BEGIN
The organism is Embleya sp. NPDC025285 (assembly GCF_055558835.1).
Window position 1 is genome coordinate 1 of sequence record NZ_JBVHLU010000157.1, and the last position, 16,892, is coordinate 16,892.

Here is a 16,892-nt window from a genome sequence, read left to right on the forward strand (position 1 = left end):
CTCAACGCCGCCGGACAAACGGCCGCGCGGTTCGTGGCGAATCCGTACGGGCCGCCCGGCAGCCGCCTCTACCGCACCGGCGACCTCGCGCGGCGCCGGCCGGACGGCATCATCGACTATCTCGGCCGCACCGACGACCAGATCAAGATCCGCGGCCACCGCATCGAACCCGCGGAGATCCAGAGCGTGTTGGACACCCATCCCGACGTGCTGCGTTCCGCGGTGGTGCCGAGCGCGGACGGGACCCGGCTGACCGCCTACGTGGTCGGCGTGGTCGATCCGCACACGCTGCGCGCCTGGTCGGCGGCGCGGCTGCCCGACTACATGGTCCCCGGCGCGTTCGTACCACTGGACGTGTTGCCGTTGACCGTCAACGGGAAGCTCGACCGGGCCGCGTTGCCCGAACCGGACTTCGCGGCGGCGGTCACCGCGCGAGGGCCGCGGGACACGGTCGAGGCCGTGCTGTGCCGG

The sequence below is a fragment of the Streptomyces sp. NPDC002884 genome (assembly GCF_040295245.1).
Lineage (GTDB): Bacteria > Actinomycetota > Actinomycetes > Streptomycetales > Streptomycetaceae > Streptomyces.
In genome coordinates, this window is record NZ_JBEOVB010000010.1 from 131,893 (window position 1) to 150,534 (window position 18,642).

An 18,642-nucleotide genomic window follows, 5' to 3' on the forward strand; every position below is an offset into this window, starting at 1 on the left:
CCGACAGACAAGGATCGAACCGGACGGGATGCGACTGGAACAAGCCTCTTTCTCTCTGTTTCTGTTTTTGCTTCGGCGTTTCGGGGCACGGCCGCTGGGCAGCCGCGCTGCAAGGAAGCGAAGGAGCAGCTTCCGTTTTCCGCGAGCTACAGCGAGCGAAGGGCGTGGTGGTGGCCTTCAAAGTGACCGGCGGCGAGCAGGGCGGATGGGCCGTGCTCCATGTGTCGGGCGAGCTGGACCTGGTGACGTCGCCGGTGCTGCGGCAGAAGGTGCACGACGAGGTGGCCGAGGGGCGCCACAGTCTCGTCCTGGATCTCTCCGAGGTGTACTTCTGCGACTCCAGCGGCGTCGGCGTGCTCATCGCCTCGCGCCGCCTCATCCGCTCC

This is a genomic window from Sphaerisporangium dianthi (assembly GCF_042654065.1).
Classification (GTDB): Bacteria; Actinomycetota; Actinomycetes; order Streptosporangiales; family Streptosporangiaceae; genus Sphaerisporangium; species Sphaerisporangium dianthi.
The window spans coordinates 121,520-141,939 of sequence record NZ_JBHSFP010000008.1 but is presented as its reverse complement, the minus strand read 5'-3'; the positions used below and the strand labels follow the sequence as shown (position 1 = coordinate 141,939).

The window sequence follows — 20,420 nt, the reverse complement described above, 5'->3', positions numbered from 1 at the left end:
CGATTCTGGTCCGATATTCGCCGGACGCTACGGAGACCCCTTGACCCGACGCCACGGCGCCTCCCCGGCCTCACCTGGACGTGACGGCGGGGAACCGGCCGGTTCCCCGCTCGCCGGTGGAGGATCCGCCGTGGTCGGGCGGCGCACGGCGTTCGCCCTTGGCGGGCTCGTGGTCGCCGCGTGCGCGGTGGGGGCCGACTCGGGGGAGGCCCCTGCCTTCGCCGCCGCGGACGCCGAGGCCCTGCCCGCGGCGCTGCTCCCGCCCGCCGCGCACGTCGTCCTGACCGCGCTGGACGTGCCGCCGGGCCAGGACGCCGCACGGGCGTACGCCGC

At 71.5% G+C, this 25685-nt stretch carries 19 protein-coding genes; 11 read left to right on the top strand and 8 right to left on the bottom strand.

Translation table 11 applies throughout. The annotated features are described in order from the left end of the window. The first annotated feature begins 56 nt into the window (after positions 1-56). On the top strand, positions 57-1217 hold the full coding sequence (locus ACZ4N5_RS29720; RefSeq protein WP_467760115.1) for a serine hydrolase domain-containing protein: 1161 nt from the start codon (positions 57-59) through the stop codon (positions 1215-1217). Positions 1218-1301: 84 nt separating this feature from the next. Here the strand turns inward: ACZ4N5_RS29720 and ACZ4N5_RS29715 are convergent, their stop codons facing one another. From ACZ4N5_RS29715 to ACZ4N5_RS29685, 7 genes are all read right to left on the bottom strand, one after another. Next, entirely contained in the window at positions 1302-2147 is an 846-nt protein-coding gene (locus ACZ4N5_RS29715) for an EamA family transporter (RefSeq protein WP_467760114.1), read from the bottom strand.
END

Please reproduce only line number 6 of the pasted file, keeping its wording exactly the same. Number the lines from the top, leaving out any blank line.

Lineage (GTDB): Bacteria > Actinomycetota > Actinomycetes > Streptomycetales > Streptomycetaceae > Streptomyces.